'It's not dangerous,' said another voice, and Lily forced herself to look at James for the first time. She was surprised to find that he had a slightly sheepish look about him, rather than joining in with Sirius' stubborn defiance, but he met her eyes anyway and shrugged. 'Sorry, Evans. We were just messing around and we didn't realise how noisy we were being. Right, guys?' he said encouragingly.
'Right, sorry,' said Peter quickly.
'Sorry, Lily,' said Remus. 'James is right, we just got a bit carried away.'
All three of them looked at Sirius, who glared back for a moment before relaxing and unfolding his arms. 'Fine,' he said shortly. 'We'll be quieter.'
'Right,' said Lily blankly, completely unprepared for this reaction. She pulled herself together and stood up a little straighter, remembering the audience that still surrounded them. 'Right, well, as long as that's understood. I thought better of you, Remus,' she added. 'You were a prefect. And you-' she rounded on James and gestured at the badge gleaming proudly on his chest '-what's the point of wearing that thing if you're still going to act like an ass anyway?'
She turned quickly, before he could retort, and fought her way back through the crowd, avoiding all eye contact. A muffled comment from someone that sounded like Sirius floated back to her, followed by a few sniggers - and then, to her surprise, she heard James' voice.
She paused momentarily, unable to stop the instinct that made her head turn around. Her eyes met his once again and he winked at her. Feeling her face begin to flush, she flung her hair back over her shoulder as haughtily as she dared and left.
'What's her problem?' asked Sirius, pointing his wand at the bonfire once again. The flames began to twist and curl, eventually forming the shape of a great dog which growled and bared its fangs.
Remus looked up and shrugged mildly, which James thought was pretty good of him considering that he had told them three times to keep it down before Lily had come over. Much to his own surprise, James had felt quite guilty as she had shouted at them, knowing she was probably right. He was just incredibly thankful that she - or any of the girls in the common room for that matter - hadn't seen the particular shapes the fire had been making before she arrived.
Not particularly inclined to answer Sirius' question himself, James flicked his own wand at the fire, causing antlers to form on the dog's head. Not quite the effect he had been going for, but aesthetically pleasing nonetheless, he decided with his head on one side.
'And what's wrong with you?' Sirius continued, glancing up at James. 'You've been in a weird mood for days. I wish you'd snap out of it, it's getting really boring.'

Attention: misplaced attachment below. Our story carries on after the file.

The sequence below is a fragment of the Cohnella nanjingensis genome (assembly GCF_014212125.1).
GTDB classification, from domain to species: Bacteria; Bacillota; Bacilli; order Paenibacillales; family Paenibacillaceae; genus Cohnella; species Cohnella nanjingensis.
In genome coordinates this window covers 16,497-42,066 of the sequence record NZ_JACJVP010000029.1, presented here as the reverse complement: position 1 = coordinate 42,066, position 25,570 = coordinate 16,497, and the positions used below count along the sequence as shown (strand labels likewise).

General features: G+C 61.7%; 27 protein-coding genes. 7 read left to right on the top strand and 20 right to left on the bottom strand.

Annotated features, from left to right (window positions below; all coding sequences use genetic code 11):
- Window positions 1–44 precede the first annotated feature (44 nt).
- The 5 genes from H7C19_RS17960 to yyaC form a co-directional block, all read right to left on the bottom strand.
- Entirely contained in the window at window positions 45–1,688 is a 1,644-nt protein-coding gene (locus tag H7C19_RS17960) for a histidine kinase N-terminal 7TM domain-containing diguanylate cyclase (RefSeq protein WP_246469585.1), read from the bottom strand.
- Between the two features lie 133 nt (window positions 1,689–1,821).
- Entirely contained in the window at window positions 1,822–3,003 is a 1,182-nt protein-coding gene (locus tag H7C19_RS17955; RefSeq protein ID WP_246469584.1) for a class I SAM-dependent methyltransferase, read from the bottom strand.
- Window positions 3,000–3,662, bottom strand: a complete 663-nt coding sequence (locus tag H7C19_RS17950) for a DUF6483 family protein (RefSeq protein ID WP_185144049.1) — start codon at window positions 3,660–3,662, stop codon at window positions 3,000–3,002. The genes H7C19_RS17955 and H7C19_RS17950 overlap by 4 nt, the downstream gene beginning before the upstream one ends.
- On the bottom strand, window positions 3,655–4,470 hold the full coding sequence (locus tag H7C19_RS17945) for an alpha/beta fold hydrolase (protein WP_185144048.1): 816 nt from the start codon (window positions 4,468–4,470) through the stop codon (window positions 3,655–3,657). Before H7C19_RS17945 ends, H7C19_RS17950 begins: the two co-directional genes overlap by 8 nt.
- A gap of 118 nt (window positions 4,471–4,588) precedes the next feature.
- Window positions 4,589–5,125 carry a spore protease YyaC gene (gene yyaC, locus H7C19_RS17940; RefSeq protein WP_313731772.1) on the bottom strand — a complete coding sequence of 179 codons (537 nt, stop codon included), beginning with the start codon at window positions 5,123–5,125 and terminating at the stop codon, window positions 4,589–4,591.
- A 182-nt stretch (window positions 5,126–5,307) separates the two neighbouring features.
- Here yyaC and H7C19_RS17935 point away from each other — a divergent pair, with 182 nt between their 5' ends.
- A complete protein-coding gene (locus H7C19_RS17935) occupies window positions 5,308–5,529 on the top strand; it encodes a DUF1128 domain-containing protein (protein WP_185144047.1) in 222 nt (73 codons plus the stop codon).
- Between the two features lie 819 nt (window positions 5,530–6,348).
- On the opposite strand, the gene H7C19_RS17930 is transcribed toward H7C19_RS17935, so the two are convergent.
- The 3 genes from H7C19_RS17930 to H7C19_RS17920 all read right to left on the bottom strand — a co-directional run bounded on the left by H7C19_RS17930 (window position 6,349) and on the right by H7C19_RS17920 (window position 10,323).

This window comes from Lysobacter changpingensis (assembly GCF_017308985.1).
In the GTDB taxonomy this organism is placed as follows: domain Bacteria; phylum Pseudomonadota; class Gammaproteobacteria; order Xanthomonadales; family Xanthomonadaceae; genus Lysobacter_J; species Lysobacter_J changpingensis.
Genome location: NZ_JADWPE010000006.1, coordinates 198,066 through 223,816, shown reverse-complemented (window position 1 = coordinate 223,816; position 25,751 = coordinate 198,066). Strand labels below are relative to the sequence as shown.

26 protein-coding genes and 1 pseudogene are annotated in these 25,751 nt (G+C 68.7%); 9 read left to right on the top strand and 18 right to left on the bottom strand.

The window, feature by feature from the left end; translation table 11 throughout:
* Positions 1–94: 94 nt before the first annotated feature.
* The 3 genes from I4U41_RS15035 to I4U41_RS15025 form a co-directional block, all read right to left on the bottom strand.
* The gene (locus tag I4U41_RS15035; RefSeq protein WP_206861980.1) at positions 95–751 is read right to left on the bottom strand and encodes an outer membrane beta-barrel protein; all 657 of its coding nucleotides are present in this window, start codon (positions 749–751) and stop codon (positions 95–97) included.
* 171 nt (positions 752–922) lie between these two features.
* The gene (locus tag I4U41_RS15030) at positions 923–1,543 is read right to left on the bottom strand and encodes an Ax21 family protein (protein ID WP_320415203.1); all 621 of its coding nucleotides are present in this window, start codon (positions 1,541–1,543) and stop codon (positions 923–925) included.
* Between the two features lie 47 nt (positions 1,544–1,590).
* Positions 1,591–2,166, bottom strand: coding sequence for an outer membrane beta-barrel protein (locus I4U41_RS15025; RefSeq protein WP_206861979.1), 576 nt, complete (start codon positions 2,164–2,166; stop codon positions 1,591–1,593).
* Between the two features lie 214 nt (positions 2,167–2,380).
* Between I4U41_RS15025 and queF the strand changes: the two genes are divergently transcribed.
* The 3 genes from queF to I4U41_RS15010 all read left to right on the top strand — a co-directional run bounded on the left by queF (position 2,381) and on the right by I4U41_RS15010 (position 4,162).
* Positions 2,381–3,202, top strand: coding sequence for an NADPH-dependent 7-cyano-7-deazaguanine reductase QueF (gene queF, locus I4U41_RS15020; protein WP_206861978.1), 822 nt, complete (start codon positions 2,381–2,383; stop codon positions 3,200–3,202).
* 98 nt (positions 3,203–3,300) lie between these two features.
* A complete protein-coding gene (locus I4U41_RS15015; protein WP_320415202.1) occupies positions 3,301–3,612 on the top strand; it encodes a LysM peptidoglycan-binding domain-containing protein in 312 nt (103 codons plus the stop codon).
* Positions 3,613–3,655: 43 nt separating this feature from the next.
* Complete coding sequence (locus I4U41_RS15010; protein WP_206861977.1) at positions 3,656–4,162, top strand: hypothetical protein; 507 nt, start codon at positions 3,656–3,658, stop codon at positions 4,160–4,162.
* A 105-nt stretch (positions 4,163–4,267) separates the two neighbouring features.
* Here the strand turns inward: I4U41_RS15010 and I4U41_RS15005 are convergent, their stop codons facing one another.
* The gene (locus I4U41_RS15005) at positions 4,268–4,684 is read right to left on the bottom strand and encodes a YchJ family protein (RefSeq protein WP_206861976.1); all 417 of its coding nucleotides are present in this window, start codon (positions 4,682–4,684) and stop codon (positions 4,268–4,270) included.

'Right, well,' said James, stung, 'I'm sorry if my personal problems aren't providing enough entertainment for you!'
'Oh, don't be like that, Prongs, they usually do.' He let his wand fall, causing the dog to vanish back into the flames, and gave James an odd look. 'What personal problems?'
James paused. He hadn't actually meant to say that. 'None. I mean, I don't have any. It was just a figure of speech.' He glanced at Remus, who raised an eyebrow but said nothing.
Sirius seemed to notice the look and a frown appeared on his forehead. 'Are you not telling me something?' he demanded.
'Yes,' said James, standing up. 'Lots of things.' He gestured at the table. 'Clear that up before Lily gets back, won't you? Don't want her to explode all over the common room, it could be messy.'
'We're practising for our NEWTs!' protested Sirius, spreading his hands. 'How can she object to that?'
'Knowing Lily? Very easily.'
'Fine.' He made no attempt to put out the fire, however, but watched James as he gathered up various books. 'I'll find out what's going on, you know.'
'There's nothing going on,' said James firmly. 'I'm just going to head down to the Quidditch pitch and do some practise.'
Sirius stared at him. 'Why?'
James remembered the Quidditch practice of Wednesday night and a deep gloom settled over him once again. 'Trust me. I need it.'
The trouble was, he discovered once he had collected his broom and made his way to the pitch, that there was already someone using it. A slightly built figure with a mass of dark red hair was zooming around in the dim light, zigzagging in and out of the goalposts before streaking up the other end of the pitch.